Jesse Cook knows a thing or two about unexpected turns in the road — his whole storied career is based on one.
More recently, the internationally acclaimed guitarist, composer and producer had one foot out the door to his highly anticipated Tempest 25 Tour — a celebratory 25-date cross-country concert special marking 25 years of music — when the country shut down for COVID-19 in March. The unforeseen delay inspired Cook to pivot; he released a new version of the song, the creation of which also served as an experiment of sorts.
“The recording started as a simple idea,” he explains. “I’d use this pandemic time to record a new version of Tempest and see if it would sound different. Have I changed as a musician, or as a producer? Oddly enough, the process seemed familiar — 25 years ago, the original was created with me alone at my house, playing all the instruments because I couldn’t afford to hire musicians. This time, it was me alone because of social distancing.”
Having the 2020 version of Tempest propelled by a global pandemic as an impromptu happening in Cook’s career rings similar to the song in its original format — it delivered unexpected results from its release as well.
“25 years ago, I released this little song called Tempest on a record bearing the same name,” Cook considers. “Never in my wildest dreams did I imagine what would follow. At the time, I had no idea it would change my life. Considering I didn’t rap or sing, no one was more surprised by all of this than me.”
He’s referring, of course, to his 10 gold and platinum studio albums with combined sales exceeding two million copies, five concert DVDs and live discs, five PBS specials, multiple awards including a Juno win, 11 nominations, three Canadian Smooth Jazz Awards, a Gemini Award, and an Acoustic Guitar Magazine Player’s Choice Silver Award — plus thousands of concerts around the world, over and above millions of views and streams across platforms.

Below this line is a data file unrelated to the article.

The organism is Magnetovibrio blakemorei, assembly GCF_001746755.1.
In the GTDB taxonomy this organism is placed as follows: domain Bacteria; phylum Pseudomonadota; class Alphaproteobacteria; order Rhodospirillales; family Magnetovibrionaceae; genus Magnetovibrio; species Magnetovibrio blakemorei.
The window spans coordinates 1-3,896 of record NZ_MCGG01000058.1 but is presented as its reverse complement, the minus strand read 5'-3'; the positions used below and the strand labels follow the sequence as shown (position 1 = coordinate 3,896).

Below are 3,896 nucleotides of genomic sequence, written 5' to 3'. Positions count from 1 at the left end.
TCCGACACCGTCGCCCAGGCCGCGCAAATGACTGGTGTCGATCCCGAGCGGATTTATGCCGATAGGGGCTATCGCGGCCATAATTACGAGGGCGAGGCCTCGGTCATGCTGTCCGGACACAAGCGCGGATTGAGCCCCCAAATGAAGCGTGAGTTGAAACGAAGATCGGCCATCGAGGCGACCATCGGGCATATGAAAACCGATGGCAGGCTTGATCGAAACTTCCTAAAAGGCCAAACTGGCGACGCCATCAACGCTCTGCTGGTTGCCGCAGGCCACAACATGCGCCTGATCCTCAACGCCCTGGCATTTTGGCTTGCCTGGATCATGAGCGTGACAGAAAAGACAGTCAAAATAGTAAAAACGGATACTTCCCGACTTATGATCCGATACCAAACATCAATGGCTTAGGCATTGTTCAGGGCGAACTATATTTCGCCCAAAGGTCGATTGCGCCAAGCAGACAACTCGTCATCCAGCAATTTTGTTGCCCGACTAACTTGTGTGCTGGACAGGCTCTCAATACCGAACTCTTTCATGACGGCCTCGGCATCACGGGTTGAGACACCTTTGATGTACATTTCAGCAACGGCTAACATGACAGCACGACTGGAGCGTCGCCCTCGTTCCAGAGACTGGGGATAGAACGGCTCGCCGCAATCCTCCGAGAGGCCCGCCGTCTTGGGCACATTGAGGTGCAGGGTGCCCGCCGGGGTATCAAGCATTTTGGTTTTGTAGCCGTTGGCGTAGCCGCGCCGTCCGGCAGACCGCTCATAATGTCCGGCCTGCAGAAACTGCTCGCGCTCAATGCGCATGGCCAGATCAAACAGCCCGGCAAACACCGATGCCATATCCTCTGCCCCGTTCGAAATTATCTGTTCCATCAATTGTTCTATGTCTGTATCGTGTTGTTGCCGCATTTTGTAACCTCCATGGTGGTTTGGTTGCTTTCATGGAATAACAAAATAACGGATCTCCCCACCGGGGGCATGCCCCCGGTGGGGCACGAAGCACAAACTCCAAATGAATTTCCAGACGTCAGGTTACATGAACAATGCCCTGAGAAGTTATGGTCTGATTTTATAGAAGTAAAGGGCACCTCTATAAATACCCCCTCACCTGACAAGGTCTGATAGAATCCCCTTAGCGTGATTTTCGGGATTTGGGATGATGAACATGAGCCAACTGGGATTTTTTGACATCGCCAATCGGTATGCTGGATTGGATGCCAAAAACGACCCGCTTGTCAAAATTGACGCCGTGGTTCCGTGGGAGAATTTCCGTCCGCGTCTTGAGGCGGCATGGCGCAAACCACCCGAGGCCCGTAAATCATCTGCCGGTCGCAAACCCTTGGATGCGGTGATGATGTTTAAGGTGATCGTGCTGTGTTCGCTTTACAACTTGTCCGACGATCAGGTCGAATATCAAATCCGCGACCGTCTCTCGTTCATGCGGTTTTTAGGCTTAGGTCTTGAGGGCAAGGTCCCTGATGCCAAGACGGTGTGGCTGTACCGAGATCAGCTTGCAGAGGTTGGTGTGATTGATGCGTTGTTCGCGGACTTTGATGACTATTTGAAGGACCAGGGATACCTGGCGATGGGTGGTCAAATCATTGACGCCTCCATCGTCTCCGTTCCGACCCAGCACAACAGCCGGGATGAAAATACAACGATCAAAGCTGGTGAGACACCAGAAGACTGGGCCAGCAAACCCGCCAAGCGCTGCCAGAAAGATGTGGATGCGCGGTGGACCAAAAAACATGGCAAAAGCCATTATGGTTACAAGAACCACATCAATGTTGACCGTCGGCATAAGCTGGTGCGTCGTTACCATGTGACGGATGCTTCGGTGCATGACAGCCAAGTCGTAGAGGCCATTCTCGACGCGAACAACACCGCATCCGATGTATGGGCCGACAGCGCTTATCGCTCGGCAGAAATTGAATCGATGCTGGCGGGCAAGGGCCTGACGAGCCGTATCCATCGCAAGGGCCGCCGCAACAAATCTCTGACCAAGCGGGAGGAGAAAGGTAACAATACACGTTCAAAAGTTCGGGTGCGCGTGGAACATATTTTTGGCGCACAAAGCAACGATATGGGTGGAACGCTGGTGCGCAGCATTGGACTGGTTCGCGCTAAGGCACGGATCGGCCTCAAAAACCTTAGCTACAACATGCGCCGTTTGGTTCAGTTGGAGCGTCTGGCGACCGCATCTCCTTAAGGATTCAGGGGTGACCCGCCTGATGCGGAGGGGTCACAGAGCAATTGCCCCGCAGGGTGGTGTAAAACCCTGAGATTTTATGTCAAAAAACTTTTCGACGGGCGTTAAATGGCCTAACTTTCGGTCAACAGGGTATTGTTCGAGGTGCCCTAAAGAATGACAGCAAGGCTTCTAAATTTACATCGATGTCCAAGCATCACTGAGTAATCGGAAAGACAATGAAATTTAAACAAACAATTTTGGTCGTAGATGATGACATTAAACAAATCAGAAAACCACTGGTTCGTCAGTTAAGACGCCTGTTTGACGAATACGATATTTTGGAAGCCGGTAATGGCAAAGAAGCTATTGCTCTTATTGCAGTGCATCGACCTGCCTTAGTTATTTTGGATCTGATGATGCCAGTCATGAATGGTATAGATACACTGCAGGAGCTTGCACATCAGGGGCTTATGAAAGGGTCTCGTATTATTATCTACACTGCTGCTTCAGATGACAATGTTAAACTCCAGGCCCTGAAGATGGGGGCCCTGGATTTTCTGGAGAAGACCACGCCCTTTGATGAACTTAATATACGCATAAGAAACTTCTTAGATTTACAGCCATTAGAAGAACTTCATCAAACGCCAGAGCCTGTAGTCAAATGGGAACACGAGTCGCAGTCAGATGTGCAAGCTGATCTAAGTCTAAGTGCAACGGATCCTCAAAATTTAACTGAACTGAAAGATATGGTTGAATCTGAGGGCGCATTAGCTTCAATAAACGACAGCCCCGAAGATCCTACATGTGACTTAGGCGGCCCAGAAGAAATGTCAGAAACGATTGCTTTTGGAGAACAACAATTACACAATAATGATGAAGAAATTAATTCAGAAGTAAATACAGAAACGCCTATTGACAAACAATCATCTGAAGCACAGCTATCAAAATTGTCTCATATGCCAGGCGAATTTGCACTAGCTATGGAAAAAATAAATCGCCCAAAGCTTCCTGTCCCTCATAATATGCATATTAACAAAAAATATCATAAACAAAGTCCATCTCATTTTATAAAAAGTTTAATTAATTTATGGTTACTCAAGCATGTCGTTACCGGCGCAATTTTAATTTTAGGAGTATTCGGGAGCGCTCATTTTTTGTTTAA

“Hearing your songs on the radio, or in the Olympic Games, or in Sex and the City… And then there was that massive Bollywood hit … ” he muses. “When you write these things, at first, they’re like your kids. You think of them as yours. But then they grow up and start to live a life all their own. Other people record them, use them in their own work, or get married to them, live, celebrate, even heal to them.
“If you had asked me at age 22, I would have said I would never, never make music for the public,” Cook adds with a laugh. “If you had asked me what I wanted to do with my life, I would have told you I was happy in my solitude. I would have told you the public is much too fickle… They may love you one minute and forget you the next. Well, it turns out I did the thing I said I’d never do, and somehow it’s worked out. I owe a huge debt to this little song. It opened the world to me and allowed me to live a life beyond my dreams. For that, I am forever grateful.”